Crafting the Magic: The Last Witch Hunter (30:20) These are my favorite types of features. Not only do they show how they shoot certain shots, but they let us regular viewers get a peek inside the actor interaction. They discuss how the movie was only possible due to Vin Diesel’s participation as actor and producer and how dedicated he is in his work. He also talks about his D&D obsession and how his character came to the big screen. The producers and directors also talk about the mythology and how they created everything from scratch. If you liked the film or are interested in some inner working this is certainly worth spending 30 minutes to check out.
Animated Short Films – The Origins of the Axe and Cross (9:52) Features four shorts narrated by Michael Caine. Each one has a different animator and composer that gives a little insight into the Axe and Cross. They are only about two and a half minutes long, but they don’t add much of anything to the story. If you are one that likes animation then you may want to watch just to see a couple different animated takes on the characters.
Sizzle Reel (1:36) Just a short video of highlights with the cover of Paint It Black that was over the end credits.
Commentary with Breck Eisner: I listened to about 35 minutes. Eisner provides a lot of information about the film. He goes over the different aspects of where they shot and how much was practical vs digital. He also talks about why and how he got actors Michael Caine and Elijah Wood on board. I am not normally one for commentaries but what Eisner talked about was very informative and will certainly be interesting to those wanting to know more about the film or production in general.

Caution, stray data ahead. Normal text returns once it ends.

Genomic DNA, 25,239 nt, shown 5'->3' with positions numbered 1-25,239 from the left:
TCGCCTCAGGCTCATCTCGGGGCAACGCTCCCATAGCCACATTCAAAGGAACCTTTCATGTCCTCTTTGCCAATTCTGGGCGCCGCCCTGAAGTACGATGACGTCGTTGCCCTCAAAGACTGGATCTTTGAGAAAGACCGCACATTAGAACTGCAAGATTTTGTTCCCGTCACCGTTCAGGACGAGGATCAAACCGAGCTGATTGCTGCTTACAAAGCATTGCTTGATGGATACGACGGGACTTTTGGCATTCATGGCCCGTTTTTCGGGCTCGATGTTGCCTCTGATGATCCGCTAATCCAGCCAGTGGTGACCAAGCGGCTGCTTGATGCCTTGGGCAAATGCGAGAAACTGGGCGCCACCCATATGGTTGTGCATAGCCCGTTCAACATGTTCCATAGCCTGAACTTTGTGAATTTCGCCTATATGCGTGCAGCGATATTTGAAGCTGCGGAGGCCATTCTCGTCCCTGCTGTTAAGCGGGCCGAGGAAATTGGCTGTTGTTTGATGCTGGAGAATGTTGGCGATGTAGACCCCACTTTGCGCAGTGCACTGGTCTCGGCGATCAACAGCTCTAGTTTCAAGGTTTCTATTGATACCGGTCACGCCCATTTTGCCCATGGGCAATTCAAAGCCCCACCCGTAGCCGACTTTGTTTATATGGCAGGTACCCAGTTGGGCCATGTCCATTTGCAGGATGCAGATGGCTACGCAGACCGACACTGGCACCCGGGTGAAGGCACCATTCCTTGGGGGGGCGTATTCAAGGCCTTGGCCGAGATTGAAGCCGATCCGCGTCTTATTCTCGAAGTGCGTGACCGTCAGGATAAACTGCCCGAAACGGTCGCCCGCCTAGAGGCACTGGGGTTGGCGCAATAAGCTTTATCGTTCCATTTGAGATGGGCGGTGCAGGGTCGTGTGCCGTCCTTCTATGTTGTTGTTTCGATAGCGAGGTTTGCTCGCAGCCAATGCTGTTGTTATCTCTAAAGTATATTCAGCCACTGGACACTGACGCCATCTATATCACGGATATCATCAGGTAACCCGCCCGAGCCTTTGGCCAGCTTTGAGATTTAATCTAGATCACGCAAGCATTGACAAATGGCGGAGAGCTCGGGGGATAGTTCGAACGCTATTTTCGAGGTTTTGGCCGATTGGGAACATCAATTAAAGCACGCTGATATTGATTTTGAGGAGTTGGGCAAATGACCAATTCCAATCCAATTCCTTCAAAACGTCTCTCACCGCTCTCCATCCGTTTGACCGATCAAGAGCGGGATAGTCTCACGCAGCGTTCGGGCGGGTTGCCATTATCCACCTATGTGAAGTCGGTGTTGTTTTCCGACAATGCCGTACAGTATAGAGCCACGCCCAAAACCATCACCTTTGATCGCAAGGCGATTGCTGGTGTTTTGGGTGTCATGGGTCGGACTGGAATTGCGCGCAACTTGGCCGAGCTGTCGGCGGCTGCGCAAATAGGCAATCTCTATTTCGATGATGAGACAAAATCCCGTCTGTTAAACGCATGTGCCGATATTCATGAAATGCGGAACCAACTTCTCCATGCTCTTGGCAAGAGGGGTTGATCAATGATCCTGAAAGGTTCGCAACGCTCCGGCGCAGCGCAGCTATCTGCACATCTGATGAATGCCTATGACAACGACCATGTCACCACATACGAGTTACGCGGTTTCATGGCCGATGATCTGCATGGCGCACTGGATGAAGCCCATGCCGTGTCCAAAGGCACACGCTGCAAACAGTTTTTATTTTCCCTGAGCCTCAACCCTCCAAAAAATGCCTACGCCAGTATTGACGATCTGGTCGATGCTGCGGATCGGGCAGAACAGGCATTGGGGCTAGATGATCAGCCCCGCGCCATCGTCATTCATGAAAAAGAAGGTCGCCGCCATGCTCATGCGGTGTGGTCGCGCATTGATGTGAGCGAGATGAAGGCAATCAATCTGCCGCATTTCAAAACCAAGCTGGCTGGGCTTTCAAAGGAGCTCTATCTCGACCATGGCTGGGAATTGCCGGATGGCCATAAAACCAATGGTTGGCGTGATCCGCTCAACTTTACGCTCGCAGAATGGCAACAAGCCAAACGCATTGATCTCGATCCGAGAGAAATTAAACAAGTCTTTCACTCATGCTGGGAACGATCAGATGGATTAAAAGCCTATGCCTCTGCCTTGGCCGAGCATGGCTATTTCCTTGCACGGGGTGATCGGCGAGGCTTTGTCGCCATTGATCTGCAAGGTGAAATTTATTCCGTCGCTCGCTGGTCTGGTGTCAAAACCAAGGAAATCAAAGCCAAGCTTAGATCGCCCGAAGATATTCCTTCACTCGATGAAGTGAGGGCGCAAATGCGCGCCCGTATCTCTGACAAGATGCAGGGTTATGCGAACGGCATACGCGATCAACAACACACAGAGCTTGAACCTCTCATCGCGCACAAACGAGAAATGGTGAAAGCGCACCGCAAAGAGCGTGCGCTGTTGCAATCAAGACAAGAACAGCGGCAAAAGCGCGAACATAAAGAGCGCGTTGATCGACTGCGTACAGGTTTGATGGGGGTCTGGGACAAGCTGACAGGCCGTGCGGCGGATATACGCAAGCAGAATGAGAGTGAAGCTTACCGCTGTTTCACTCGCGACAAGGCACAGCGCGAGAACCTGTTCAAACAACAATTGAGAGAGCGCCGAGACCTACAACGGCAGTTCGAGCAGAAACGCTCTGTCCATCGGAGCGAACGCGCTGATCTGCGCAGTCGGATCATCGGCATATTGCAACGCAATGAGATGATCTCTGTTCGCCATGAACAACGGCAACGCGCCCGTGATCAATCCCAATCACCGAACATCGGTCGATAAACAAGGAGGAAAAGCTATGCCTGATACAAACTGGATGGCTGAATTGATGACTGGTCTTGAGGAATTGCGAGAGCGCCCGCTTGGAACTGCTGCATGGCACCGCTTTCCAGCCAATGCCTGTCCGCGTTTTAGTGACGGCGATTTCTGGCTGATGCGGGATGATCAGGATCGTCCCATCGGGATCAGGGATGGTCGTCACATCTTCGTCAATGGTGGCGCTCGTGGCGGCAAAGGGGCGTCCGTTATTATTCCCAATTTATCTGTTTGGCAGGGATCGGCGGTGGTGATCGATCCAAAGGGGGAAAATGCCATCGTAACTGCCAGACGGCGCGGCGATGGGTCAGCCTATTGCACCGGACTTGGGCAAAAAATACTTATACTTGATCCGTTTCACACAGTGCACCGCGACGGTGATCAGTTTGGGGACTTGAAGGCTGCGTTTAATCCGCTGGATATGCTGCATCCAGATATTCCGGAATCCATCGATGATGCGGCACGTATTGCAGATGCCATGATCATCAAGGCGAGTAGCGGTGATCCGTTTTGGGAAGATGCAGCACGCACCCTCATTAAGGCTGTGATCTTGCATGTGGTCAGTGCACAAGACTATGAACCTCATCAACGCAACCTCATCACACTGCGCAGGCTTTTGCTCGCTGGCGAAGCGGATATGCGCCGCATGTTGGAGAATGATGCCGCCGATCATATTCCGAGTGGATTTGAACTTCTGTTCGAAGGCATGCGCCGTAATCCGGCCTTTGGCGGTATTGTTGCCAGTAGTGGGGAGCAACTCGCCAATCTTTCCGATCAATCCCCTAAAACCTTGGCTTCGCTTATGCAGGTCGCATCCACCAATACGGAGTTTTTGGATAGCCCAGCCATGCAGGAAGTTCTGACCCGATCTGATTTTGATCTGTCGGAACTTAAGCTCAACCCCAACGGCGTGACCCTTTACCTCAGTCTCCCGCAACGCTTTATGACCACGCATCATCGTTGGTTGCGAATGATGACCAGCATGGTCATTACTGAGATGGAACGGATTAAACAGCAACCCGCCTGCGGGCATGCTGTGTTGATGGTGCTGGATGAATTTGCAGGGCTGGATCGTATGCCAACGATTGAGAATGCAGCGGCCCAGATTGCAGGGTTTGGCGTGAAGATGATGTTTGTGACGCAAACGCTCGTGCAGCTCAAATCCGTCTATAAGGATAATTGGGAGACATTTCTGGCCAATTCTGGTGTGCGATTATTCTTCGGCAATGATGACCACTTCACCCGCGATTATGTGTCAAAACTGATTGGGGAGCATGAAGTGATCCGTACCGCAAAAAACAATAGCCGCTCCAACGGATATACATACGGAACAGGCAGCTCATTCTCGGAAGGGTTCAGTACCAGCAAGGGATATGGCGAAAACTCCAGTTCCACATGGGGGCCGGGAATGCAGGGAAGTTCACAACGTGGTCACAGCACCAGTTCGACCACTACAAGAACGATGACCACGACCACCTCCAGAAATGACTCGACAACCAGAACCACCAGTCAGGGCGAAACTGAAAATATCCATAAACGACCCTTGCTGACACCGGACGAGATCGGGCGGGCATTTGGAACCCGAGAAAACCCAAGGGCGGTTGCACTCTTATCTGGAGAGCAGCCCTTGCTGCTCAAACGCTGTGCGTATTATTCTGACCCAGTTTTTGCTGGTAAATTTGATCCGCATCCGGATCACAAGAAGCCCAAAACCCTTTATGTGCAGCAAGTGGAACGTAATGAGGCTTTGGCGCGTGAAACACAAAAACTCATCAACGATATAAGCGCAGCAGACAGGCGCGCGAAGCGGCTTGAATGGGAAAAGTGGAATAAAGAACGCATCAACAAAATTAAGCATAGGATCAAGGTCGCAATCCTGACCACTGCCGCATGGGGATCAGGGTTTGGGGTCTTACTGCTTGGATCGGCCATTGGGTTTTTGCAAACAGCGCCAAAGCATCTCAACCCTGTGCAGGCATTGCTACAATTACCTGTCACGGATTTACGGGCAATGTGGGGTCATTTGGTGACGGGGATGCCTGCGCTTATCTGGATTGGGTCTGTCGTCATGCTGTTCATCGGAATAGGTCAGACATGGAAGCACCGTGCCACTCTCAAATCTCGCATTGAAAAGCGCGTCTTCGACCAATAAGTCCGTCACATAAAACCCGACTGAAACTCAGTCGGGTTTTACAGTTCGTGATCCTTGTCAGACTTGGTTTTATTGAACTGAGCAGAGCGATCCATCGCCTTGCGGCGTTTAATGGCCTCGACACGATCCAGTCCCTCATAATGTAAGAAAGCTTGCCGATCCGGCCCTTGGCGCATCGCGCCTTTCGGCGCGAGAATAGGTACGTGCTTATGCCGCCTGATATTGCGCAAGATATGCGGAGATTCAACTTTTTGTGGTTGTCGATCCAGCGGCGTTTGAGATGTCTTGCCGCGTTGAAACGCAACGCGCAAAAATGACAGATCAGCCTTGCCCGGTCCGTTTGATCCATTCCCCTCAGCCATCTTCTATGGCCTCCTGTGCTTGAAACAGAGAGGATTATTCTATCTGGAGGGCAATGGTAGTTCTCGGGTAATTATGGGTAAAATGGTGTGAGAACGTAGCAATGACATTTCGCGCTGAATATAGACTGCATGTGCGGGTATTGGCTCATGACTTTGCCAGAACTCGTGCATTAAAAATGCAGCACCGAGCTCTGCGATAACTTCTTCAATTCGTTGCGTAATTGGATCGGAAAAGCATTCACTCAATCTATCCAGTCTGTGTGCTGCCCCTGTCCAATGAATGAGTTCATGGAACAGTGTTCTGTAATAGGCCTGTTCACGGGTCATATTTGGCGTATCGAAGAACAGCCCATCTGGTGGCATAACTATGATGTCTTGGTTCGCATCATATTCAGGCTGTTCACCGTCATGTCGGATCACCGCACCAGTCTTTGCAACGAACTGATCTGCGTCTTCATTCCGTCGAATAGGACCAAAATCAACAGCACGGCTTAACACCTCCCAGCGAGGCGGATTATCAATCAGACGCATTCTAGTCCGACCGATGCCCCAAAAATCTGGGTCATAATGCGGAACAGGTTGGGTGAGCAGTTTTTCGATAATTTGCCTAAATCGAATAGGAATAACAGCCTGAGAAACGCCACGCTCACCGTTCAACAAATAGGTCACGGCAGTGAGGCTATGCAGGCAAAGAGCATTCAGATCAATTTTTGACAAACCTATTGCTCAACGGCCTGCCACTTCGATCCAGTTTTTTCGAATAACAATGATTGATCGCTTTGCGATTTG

Deleted Scenes (5:42) Two scenes in which only the first is worth watching and adds to the story. It shows Belial at Chloe’s bar before Kaulder shows up.
- Gods of Egypt
- John Wick
- Hunger Games: Mockingjay Part 2
- UV Code
- iTunes Code
- Disc Art
- Aspect ratio: 2.40:1
- English DTS:X
- English 2.0 DTS
- Spanish 5.1 DTS
- English Descriptive Audio (For the visually impaired)
- English DTS Headphone X
- English SDH
Runtime 106 Mins
To me The Last Witch Hunter is an average film story wise and I think most scores reflect that. What isn’t innately inherent is the intricacies interwoven inside itself. There is a nice bit of world building and mythology started. This could easily be turned into something great in the future, unfortunately the mixed reviews may preclude that however. What you do get with this Blu-ray is a good popcorn movie for someone that likes the fantasy genre. The picture and audio quality are superb and even though we are late in the Blu-ray cycle to be talking about reference quality stuff, this could certainly fit the bill for those considering a purchase. I ordered this Steelbook on release for $19.99 from Best Buy and it has since gone up. The Steel itself is really good looking, it’s very glossy. I’m not the biggest Steelbook fan so I won’t give a price recommendation like I normally do as it seems that value can vary from collector to collector. The regular version is also available at Amazon and I have seen it as low as $15 which I would easily jump on if you have interest. We also can’t forget about the 4K version either; this movie looked so great in Blu-ray that I am really looking forward to when I can be able to upgrade my setup and can’t wait to see how these films will look with full HDR.